Kobe Bryant’s death this morning in a fiery helicopter crash — along with the demise of his young daughter and seven other people — has brought tears to the eyes of grown men.

They are crying over the memory of Bryant’s remarkable basketball skills, which elevated him to “legend” status over a 20-year career with the Los Angeles Lakers.

Although I appreciate the amazing talent he exhibited for virtually all that span of time, I was not a giant Kobe fan. I have cheered other contemporary NBA stars more fervently.

Kobe Bryant’s death saddens me nonetheless.

What is sinking in, though, as I listen to commentators offer various perspectives on this young man is the sense of a future realm of greatness that was yet to be built.

I have heard most of the evening about all the projects he intended to pursue. They involved his daughter Gianna’s desire to be a pro basketball player. Gianna, tragically, was among the victims in that helicopter crash. His projects involved working with inner-city youth to show them the path out of despair. Bryant wanted to parlay his good name to do good for others.

Bryant played his last pro season in 2016, just three seasons ago. He won his share of pro basketball championships; he won many individual honors; he achieved all he could possibly could during a career that began straight out of high school, as he chose to forgo a college education before getting paid big money to play pro basketball.

However, I am feeling increasingly saddened by the loss over this great athlete’s accomplishments not yet achieved.

So very tragic.

UVA declines invitation to visit White House … what gives?

The list is now up to three.

The University of Virginia won the NCAA men’s basketball championship with a stunning victory over Texas Tech University. Then the White House invited the Cavaliers to be feted by Donald Trump.

The Cavs’ response? No can do, Mr. President.

They now join the University of North Carolina and Villanova University in declining to take part in what most of us thought was a part of D.C. normalcy. Teams win national championships, then travel to the nation’s capital to be honored by the president of the United States.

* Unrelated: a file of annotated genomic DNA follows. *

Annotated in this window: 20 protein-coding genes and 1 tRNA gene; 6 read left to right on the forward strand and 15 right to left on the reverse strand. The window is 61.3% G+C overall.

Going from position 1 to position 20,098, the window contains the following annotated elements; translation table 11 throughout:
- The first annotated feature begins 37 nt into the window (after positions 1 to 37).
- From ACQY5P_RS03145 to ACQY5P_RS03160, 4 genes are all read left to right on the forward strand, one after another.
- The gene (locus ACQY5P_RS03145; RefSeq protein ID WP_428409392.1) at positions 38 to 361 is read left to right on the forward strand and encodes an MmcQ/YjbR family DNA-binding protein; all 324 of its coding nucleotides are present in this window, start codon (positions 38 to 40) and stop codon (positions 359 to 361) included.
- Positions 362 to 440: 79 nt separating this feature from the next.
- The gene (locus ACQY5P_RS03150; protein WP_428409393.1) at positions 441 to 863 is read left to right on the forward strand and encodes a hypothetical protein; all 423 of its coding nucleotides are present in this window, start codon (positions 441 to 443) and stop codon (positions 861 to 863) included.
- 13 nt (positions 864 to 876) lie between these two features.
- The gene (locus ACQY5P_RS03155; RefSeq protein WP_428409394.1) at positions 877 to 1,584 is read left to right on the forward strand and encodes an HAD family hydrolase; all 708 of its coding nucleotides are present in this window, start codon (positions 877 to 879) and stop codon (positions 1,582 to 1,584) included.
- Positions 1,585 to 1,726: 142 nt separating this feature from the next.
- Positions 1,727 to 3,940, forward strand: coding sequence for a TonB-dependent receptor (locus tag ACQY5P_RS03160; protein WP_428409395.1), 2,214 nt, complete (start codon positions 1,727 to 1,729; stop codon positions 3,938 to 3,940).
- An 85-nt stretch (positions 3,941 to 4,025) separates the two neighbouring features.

That was until Donald Trump became president of the United States. Now we find the president politicizing these events, criticizing pro football players for kneeling during the playing of the National Anthem. He infuriates players, who then balk at coming to the White House. The Golden State Warriors this past year won the NBA title, chafed at going to the White House and then the president disinvited them.

Now the third straight men’s college basketball team has said “no thanks” to the White House, citing what school officials called “scheduling conflicts.” Sure thing, man.

When you think about it, what we’re seeing is an ongoing trend involving this president.

Donald and Melania Trump haven’t attended a Kennedy Center Honors event that pays tribute to artists who contribute to the world’s culture. The president refuses to attend the White House Correspondents Dinner, I presume because of his antipathy toward the “enemy of the American people.”

These once-pro forma events have become news in and of themselves because of the president’s clumsy relationships with national institutions.

So the drama continues.

The UVA Cavaliers won’t break bread with the president. I fully expect Donald Trump to say something inappropriate — if not downright stupid — in response to the NCAA men’s champs’ decision to stay away.